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Wednesday, February 22, 2017

Box and Bookmark

I finished the first stage of the tatted box from last week, and it will definitely need to be stiffened. Thank you for all of the suggestions on stiffening in the comments of my previous post. I'm going to look through them in more detail and see what products I can find at the store.

The box is difficult to photograph, so I put a few shuttles in it to help see the dimensions. These are old German Silver tatting shuttles that I bought on eBay a while ago:

Here's another view from the side. Although the walls stay upright, they are wavy. If the box is picked up by one of the sides, it will collapse because it has no rigidity.

The next step will be blocking and then stiffening the box. I want to try using card stock to create a box form, to block and stiffen the tatting on. I'm hoping that wrapping the card stock in plastic wrap will prevent it from getting wet. If that doesn't work I'll have to find a small Tupperware or something at The Container Store that I can use as a mold for the tatting. If that goes smoothly, then maybe I can design a lid for the box as well.

I also had the chance to test out criss-crossed picots in the bookmark from a few posts back. I ended up scrapping the idea because the crossed picots don't add anything of value to the bookmark design. I think they would work better in a pattern with larger open spaces.

Anyhow, the pattern for the bookmark and variation has been added to my Etsy shop. Here's a photo of the two bookmarks together and a link for the listing.

Two Bookmarks pattern Click Here

Friday, February 17, 2017

An Experiment

I wonder how it will look if I attach these two repeatable squares together to make a small box. The smaller squares would go around the larger square, so I'd need eight of them.

I've never done any three dimensional tatting before, so this will be an experiment for me. It will give me the chance to see how well (or poorly) tatting holds its shape on its own. I'm sure I will need some kind of stiffener for the finished box. Does anyone have any recommendations on how to stiffen tatting?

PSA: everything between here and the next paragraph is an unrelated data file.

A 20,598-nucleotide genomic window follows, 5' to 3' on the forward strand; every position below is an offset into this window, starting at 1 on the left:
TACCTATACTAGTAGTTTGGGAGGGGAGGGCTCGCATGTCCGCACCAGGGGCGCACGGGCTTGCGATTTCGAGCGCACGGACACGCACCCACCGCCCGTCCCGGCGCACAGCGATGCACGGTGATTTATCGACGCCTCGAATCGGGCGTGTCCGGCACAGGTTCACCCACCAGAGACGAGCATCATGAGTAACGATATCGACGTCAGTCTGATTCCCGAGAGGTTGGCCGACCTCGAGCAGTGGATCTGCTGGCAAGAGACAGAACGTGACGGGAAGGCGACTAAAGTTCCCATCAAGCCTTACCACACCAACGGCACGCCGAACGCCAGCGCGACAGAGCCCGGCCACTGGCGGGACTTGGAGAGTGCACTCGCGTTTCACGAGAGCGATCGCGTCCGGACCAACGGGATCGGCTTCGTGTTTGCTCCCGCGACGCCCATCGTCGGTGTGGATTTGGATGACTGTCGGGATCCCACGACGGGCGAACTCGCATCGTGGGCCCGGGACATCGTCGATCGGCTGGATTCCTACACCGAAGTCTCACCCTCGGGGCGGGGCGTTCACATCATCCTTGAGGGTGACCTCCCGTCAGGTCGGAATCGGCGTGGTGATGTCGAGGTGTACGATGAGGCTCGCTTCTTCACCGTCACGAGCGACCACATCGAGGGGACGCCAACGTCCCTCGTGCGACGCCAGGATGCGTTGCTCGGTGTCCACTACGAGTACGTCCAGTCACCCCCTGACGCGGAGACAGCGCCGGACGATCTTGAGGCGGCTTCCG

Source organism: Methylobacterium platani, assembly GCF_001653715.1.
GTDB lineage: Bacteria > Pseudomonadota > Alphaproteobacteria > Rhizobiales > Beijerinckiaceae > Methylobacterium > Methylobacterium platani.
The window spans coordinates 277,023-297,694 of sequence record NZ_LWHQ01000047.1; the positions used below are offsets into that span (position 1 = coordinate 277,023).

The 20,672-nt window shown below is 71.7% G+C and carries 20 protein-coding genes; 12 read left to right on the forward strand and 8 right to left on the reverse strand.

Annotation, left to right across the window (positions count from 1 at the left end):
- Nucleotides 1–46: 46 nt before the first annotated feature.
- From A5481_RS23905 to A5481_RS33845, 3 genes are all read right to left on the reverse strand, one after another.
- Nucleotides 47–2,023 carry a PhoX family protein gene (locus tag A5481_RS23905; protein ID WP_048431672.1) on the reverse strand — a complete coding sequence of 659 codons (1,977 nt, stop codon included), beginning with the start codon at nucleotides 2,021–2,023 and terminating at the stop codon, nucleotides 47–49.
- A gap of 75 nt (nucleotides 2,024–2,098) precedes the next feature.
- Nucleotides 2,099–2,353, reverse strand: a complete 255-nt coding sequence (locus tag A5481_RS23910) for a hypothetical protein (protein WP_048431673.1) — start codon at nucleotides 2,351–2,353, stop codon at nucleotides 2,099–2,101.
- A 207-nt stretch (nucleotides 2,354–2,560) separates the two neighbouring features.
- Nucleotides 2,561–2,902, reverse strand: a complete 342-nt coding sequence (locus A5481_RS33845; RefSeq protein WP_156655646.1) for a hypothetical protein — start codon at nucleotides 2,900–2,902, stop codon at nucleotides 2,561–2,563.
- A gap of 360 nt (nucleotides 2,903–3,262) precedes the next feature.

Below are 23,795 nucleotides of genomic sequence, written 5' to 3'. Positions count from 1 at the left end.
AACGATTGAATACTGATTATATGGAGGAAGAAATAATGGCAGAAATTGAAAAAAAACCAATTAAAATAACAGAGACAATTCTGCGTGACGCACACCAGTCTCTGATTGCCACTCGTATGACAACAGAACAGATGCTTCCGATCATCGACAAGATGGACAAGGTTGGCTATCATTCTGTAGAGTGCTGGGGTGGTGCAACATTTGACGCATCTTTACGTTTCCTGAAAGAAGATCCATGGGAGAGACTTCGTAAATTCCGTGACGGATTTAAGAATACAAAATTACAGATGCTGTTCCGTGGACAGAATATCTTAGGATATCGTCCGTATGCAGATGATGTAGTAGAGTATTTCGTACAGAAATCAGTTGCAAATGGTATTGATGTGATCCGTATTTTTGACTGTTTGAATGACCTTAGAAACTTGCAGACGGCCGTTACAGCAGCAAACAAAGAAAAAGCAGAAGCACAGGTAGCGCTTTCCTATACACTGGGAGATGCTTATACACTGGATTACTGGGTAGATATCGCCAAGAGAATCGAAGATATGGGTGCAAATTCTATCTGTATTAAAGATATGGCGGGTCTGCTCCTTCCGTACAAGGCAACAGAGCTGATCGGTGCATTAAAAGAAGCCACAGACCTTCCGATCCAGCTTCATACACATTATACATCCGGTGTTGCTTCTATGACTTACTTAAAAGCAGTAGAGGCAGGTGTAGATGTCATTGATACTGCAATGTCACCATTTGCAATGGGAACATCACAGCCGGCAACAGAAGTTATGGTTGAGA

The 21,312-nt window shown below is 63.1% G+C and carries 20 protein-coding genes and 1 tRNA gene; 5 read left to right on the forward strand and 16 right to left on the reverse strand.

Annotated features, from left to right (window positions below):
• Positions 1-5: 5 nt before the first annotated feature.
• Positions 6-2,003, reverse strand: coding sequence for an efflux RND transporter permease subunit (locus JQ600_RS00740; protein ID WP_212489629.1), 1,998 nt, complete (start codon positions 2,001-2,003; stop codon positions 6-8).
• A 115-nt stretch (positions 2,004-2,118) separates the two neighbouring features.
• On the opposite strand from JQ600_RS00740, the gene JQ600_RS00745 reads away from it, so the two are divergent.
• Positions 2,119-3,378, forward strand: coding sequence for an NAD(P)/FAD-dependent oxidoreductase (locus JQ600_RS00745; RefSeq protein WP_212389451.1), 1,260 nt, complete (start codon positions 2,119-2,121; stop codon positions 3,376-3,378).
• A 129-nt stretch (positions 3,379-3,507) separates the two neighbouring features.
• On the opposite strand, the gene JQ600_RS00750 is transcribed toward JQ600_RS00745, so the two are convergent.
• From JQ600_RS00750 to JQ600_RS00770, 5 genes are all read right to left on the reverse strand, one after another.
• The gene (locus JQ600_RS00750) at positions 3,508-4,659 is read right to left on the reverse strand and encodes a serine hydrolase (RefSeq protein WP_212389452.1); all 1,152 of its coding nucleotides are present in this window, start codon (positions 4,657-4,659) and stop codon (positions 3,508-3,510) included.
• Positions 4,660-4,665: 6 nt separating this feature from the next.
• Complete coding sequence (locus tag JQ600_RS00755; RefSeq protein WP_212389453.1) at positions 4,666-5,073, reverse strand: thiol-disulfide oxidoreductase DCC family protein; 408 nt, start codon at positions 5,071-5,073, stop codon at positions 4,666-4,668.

Wednesday, February 1, 2017

Pattern for Dillmont inspired bookmark

I received a comment on a previous blog post, asking if I had a pattern for this bookmark.

Coincidentally, I've been working on writing a pattern for this, but haven't gotten around to proofreading or testing it yet. However, I do have some diagrams ready.

It's a simple concept, but does rely on the use of split rings to travel from one triangle to the next. The pattern is based on Figure 23 (Triangular motifs) from Therese de Dillmont's DMC Library: Tatting, which was published in 1880. I think it was Kathy Niklewicz who directed me to her and Sue's experiments with this pattern.

I changed the stitch counts to be able to more easily go from one triangle to another. It starts as a simple "braid" which works well in size 20 thread:

Here is the accompanying diagram for the braid. Red indicates rings made with Shuttle 1 while blue indicates rings made with Shuttle 2. Rings with a line down the middle are split rings. All triangles have the same stitch count:

If you turn the corner and go down the other side, you can make it into a bookmark. This works better in smaller threads. The bookmark I made is done in size 80 but it would probably also work in size 40 thread. In size 80 it measures 1.6 inches wide and can be made however long you want:

Here is the accompanying diagram for the bookmark:

Following the same concept as the bookmark, you can zigzag back and forth to make a mat. I wanted to make my mat symmetrical on the left and right side, so I had to follow a more creative path to do so in one pass. Here is a photo of the mat:

And a diagram showing the order of operations for a symmetrical mat (please refer to the bookmark or braid diagrams above for stitch counts).

If you understand the flow of this somewhat complicated diagram, you can extend the mat to any length or width that you want. You can also just zig zag back and forth if you don't mind a mat that is asymmetrical.

Organizing the triangles in a different way will make a hexagon, which can be used as a coaster:

Here is the accompanying diagram for the hexagon. Like the diagram for the mat, it shows the path of completion, but does not have any stitch counts. Please refer to the diagram for the bookmark or braid for stitch counts, as they are the same in all triangles.

If the numbers aren't big enough in any of the diagrams, you can right click on the images and open them in a new tab.

I'm still working on a PDF file with all of these patterns and will post a link here when it is done.